Differentiation as a priority

  • Parents want to see differentiation prioritized at the district level, and offered ideas on ways to accomplish this that include a School Committee resolution (that included a commitment to action) that recognizes the problem and supports a solution, a formal SPS policy on differentiation, resources for differentiation staff who work with kids or teachers directly, and an increased effort to leverage volunteer support in a more guided manner. Parents speculated that there was a culture issue that needed to be addressed at the leadership level (School Committee, Superintendent + cabinet, Principals) in order for it to permeate consistently across every classroom.
    • Several parents wanted to hear what teachers have to say about differentiation, and what kinds of resources could be provided to them to assist in what is otherwise a difficult challenge due to the diversity and breadth of needs in a classroom of 18-23 kids. 
    • Parents asked for both a near term solution - suggesting technological approaches like Kahn Academy - while the district works through a more holistic and long term solution.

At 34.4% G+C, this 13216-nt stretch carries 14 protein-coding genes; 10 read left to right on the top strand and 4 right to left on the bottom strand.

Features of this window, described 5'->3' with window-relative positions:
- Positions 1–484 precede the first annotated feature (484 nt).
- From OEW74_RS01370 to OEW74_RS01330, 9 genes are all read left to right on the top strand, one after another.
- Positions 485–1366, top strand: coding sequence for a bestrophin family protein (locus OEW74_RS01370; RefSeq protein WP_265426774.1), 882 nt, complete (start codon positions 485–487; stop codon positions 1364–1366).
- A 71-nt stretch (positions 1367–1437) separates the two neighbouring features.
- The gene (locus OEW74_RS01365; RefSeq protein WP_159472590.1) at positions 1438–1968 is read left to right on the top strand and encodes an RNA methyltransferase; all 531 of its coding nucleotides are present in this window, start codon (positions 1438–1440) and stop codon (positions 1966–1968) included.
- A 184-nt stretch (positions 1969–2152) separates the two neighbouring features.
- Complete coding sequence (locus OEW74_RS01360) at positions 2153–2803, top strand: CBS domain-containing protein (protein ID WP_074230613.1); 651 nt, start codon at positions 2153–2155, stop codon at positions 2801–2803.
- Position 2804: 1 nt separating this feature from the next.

• Parents also asked for some way to measure and communicate how well we’re doing on differentiation for each kid.
    • Parents shared that there are different approaches in Brookline or Cambridge, and that there may be some models out there that we can borrow from to push our district forward.
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commented 2018-03-14 12:09:56 -0400 · Flag
As the sole stakeholder at this discussion representing special education, and the perspective of those requiring differentiation to provide access, verses enrichment, I suggest we include Christine Trevisone, Director of Special Education to discuss her perspective on this issue. She is certainly one of the district’s educators with demonstrable expertise in the application of differentiation and I’m certain she has thoughts on ways forward. I encourage this dialogue across populations before looking to outside participants.

Kimberly Rego
commented 2018-02-13 14:48:30 -0500 · Flag
Abbe, thanks for this addition. Really appreciate your input last night.
commented 2018-02-13 13:19:21 -0500 · Flag
I was at the meeting and had a comment about inconsistent approaches that I don’t think was captured in these notes – not just that there is inconsistency in different classrooms, but also inconsistency in different schools, where different principals have different approaches for things such as making accomodations that support different grade level math instruction, inconsistency in what sort of accelerated or supplemental curriculum material is offered (is it acceleration, is it more depth, is it side-branch subject matter, etc), and inconsitency in how these approaches are implemented – the teacher, the principal, the math coaches, the curriculum superintendent, the family/student are all stakeholders adn I don’t think all students get the same answers and the same offerings or suggestions from principals and district level staff.